Sunday, December 14, 2008

What is the purpose of a Stock Exchange ?

It seems with the daily barrage of news, forecasts, predictions and commentaries by pundits, professionals and "sooth-sayers", perhaps no one has really realized the purpose of having a stock exchange in the first place ! The way the newspapers and publications go about it, you would not be blamed for mistaking the stock market as some national lottery game or gambling den, or even some fast-paced high-octane game where "The Winner Takes It All" (as ABBA sang it so succinctly some 30 years ago).

Nothing could be further from the truth though. The stock exchange's true purpose is for purely business reasons and it is merely one method which companies can use to raise funds for business expansion. Let's examine the main reasons in more detail:-

1) Private Companies sell shares to the public to raise funds for business expansion, using the stock exchange as a platform. They thus become "public" or "listed" companies from then on.

The main purpose of the stock market is to let aspiring companies sell shares to the general public in order to raise funds to expand their business. These are also known as "Initial Public Offerings" or IPO. A company needs to have some track record usually (3 years of consecutive revenue and profit growth) as well as fulfill several other conditions before it is allowed to list. Note that this is just ONE of the methods which a company can utilize to raise funds, others will include bank borrowings or issuance of debentures (bonds or notes) which are a form of debt. Listing on an exchange is a way of raising funds through equity, and it involves an expansion of a company's share capital. In a way, one can argue that it dilutes the stakes of existing owners but it also makes the company's shares liquid, thereby ascribing a market value to them almost as soon as the shares begin to trade.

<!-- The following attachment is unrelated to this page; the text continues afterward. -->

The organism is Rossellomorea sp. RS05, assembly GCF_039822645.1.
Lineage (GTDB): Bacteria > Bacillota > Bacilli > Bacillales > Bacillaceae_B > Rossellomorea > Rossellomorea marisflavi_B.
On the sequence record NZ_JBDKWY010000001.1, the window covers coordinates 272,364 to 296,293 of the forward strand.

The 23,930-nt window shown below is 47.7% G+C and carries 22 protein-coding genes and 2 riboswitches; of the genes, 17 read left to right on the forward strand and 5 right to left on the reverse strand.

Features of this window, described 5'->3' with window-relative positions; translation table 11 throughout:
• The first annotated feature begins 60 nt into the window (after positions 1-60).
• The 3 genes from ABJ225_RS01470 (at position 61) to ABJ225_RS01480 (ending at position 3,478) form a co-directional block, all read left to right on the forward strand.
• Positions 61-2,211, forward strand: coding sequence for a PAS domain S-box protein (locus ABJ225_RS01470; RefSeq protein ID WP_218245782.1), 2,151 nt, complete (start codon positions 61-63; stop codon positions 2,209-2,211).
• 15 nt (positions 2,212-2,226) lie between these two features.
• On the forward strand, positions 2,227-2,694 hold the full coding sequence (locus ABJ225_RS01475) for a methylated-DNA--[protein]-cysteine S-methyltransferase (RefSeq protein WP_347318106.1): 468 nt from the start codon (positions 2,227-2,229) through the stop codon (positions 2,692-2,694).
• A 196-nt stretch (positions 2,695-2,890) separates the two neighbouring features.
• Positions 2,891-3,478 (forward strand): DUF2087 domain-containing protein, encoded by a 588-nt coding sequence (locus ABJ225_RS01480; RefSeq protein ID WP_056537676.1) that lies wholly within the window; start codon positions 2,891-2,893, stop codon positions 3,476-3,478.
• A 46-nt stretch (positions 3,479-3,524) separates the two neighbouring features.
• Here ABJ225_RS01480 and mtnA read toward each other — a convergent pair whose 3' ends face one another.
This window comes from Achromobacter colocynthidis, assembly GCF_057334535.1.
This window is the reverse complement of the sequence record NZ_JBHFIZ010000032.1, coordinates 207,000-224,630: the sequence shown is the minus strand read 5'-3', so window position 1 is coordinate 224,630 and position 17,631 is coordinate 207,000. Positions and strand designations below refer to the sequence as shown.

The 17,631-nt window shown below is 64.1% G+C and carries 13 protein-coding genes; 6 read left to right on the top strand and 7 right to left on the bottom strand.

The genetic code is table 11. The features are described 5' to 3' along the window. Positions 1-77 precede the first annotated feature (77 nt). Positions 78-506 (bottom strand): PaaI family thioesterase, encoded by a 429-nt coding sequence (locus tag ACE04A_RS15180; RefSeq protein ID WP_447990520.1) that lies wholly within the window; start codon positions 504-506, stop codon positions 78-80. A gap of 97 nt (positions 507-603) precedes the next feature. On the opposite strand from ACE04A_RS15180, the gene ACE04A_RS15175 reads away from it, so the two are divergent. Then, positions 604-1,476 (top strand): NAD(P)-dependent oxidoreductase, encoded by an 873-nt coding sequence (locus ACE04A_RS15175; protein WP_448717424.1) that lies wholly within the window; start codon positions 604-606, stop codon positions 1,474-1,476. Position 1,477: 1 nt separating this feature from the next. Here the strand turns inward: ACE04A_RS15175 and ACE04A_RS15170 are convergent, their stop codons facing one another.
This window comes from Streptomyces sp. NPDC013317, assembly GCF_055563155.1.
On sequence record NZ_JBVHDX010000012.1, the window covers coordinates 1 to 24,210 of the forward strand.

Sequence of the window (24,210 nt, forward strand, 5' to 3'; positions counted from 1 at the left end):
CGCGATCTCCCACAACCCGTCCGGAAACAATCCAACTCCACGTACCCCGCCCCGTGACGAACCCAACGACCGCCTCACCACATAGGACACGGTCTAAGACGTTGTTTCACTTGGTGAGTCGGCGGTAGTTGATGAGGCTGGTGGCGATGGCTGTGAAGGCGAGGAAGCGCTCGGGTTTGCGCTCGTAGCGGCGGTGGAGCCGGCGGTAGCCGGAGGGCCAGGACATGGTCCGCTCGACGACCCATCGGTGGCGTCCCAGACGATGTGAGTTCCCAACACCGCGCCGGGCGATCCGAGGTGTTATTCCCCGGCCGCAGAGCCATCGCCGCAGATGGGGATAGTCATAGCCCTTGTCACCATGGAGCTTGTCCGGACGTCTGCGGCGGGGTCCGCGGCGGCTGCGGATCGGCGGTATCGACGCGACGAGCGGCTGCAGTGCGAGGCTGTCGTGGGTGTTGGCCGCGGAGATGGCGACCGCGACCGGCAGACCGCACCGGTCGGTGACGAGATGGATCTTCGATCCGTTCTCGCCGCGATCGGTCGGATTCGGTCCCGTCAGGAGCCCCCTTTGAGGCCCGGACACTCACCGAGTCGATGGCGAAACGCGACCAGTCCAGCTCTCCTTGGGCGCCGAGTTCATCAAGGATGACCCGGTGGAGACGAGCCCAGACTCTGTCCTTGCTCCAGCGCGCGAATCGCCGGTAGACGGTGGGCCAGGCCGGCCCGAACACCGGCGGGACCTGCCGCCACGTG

2) Secondary Offering - Additional funds raised through a secondary offering of shares using the stock exchange as a medium

Even after being listed, companies can utilize the stock exchange (called the "capital markets") to issue more shares to raise even more funds for future business expansion, assuming there are buyers to take up the additional shares. This is known as a secondary offering and is most popular when share prices are HIGH, therefore this method is very common during a bull market. When share prices are high, companies can raise higher amounts of money through the issuance of less shares, thereby raising more capital with less dilution to existing shareholders. Notice now in the current bear market, no company is using a secondary offering to raise funds ? At the most, we hear of companies doing rights issues which ensures proportional participation in the company's fund raising and ownership.

3) A listing status may raise the profile of companies which may enable them to widen their scope of business expansion and get better recognition from suppliers/banks.

An intangible benefit of being listed (on the Singapore Stock Exchange at least) is that it confers to companies a certain status which is recognized by suppliers, customers, banks and other stakeholders. Knowing that the requirements for being listed are pretty stringent, this would imply that the company has "what it takes" to make it as a listed entity, and thus it would accorded a fair amount of respect. This would enable it to raise its profile and use its listed status as a "marketing" tool to reach out to more potential customers and to expand its business. Of course, one must also recognize that the quality of listing aspirants drops drastically as the market goes on a bull run, up to the point where the quality of those listed just at the apex of the bull market really gets very questionable ! I won't pinpoint names but suffice to say that certain China companies (S-Shares) fall under this dubious category.

4) A stock exchange gives the intelligent investor the opportunity to be a part-owner of companies.